6)   Forgiveness of others means never kicking someone out of your life, even if their presence dissolves your peace, happiness or self- worth. The potential that you may help them negates how they might hurt you.

7)   You fear punishment by your Higher Power and anger from others.

8)    Your own anger is so scary or “ wrong” to you that you are rarely aware of feeling it, even when boundaries are being crushed and it would be completely justified. Instead you often feel disappointment, sadness or fear.

9)   It’s often almost impossible to distinguish selfishness from simple self- care or self- discovery.

10) Faith and Grace may be bedrock principles in your religious practice, but trust in a God who loves you, understands you and is your friend seems as remote as the Hubble Telescope.

We are not meant to be perfect. We are meant to be whole. – Jane Fonda



(OR: 7 Must- Haves in a Great Church)




Not what you expected from me, right? But, It’s SHOCK AND AWE time. It’s time for a radical departure from lusty commentary on what bewilders, angers and scares the spit out of me about religion, because there are brilliant and beckoning things about the church I have personally encountered in my flight from the Old Testament, its punishing God, and its churchly reflections.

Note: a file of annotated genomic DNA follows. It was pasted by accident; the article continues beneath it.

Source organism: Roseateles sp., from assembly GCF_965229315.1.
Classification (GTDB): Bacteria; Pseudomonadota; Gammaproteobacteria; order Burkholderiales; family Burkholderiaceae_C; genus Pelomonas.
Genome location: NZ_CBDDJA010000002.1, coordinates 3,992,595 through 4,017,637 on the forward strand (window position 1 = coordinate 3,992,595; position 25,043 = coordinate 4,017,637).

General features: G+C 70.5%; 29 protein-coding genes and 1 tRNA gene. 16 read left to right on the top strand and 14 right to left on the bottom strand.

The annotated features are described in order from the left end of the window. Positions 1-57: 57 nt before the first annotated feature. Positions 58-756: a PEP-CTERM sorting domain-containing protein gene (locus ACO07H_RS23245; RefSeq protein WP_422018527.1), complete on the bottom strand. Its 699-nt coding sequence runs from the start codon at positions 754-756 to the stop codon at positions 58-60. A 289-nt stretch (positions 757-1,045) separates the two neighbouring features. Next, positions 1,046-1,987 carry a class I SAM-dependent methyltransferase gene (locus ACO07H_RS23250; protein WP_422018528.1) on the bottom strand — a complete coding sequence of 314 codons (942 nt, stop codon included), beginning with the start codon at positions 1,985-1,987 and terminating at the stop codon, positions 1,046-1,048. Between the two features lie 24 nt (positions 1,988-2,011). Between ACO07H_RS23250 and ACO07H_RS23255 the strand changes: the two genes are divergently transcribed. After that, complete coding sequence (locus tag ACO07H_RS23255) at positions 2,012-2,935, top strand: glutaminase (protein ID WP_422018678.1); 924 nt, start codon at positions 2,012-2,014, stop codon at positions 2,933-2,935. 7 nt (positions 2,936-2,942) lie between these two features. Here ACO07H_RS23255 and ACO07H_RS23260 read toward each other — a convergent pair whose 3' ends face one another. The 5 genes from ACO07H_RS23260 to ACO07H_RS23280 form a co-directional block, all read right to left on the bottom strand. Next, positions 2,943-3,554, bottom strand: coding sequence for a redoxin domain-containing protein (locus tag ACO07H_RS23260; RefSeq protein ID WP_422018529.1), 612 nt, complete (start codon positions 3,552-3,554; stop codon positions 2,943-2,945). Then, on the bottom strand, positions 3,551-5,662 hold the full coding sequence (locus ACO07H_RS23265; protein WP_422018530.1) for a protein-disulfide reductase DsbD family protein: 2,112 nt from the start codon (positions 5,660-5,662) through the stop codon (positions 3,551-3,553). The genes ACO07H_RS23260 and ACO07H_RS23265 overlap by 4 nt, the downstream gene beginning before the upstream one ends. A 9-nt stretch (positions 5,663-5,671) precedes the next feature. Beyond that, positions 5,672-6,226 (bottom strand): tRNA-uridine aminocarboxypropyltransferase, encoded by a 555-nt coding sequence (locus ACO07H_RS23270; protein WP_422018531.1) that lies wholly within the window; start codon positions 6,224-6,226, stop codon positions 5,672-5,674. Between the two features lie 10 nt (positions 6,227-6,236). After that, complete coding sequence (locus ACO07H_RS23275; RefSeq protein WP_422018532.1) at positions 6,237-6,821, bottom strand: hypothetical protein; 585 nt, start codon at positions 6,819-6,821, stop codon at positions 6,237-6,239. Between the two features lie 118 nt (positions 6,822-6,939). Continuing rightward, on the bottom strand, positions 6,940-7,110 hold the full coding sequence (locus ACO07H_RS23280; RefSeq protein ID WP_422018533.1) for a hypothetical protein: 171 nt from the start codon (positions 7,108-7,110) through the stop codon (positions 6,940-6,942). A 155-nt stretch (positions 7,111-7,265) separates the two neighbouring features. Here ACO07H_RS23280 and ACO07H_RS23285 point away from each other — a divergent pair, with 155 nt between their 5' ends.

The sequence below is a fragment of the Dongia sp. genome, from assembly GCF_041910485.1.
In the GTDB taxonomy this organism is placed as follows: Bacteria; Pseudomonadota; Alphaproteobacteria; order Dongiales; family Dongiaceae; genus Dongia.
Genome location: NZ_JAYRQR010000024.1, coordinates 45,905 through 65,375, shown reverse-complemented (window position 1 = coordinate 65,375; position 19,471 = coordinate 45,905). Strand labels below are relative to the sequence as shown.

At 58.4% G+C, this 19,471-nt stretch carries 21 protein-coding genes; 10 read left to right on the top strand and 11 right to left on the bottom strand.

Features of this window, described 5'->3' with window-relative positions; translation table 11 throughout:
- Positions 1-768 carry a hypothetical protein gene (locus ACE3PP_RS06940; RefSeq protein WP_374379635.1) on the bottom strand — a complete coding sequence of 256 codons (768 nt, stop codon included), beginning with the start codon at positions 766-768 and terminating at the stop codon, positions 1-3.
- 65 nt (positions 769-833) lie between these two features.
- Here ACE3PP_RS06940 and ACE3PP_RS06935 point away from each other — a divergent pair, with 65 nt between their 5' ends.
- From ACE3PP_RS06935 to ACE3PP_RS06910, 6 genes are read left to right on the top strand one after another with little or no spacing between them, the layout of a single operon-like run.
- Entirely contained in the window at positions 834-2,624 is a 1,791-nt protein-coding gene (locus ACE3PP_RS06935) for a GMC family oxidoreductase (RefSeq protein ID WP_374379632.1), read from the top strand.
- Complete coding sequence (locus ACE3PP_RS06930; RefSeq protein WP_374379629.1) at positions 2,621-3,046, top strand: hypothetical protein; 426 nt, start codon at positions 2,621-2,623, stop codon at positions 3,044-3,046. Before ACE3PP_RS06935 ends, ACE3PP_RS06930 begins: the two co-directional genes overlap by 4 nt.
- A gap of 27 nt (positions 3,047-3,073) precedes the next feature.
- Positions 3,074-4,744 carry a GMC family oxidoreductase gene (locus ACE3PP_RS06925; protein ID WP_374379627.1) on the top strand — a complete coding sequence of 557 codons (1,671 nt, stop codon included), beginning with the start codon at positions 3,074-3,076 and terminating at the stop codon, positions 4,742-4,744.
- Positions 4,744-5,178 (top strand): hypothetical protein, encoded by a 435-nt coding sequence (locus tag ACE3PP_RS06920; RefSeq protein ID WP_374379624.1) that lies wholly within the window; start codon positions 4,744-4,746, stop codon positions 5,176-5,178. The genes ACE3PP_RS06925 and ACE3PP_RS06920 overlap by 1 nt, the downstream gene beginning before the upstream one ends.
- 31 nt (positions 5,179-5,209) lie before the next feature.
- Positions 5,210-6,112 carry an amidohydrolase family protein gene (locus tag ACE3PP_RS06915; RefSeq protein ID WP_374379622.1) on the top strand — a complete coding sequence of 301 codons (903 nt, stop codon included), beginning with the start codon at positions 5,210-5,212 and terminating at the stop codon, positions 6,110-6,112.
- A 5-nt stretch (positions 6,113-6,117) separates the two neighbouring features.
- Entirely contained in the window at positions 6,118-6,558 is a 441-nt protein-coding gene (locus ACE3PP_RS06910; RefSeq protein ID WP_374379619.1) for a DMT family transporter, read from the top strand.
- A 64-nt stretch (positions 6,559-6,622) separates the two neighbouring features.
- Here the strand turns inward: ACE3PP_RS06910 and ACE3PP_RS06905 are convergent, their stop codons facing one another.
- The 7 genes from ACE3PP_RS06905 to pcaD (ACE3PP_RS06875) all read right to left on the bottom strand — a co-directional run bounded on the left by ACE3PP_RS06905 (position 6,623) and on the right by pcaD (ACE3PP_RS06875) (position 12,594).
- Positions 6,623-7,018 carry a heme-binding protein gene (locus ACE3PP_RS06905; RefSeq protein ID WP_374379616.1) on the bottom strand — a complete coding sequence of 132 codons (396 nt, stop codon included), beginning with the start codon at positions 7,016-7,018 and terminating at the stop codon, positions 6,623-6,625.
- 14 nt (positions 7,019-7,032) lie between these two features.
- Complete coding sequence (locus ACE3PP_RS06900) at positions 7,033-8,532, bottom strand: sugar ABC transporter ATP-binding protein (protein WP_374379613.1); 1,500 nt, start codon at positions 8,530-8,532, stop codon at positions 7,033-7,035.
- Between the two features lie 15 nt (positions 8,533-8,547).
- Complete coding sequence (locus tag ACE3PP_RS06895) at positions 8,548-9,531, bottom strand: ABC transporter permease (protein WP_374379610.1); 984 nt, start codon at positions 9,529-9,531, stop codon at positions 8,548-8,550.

During my spiritual road trip, I found many formidable beacons of hope. I found many instances of a benevolent God with skin on and institutionalized Grace.

These 7 characteristics make a good checklist, if one is looking for a community of faith.

These traits made my spiritual exile and return all the more worthwhile, because I came back with a list of spiritual personality traits that were the perfect match for me. (Online dating metaphor- more SHOCK AND AWE)

This is written in the first person, because each and every one of these gifts has been such a personal blessing for which I am deeply grateful. This is a heartfelt thank you. You all know who you are.

Does this sound like your church?


1) Thank you for seeing the artist in me, loving her, and pulling her out of the safe and anonymous shadows. I got to see myself through God’s eyes, by seeing myself through yours. You showed me that I could write, speak and sing, and that people would actually listen! You taught me to fight my fear of embarrassment or humiliation and see the other side. You taught me that silent is not necessarily safe.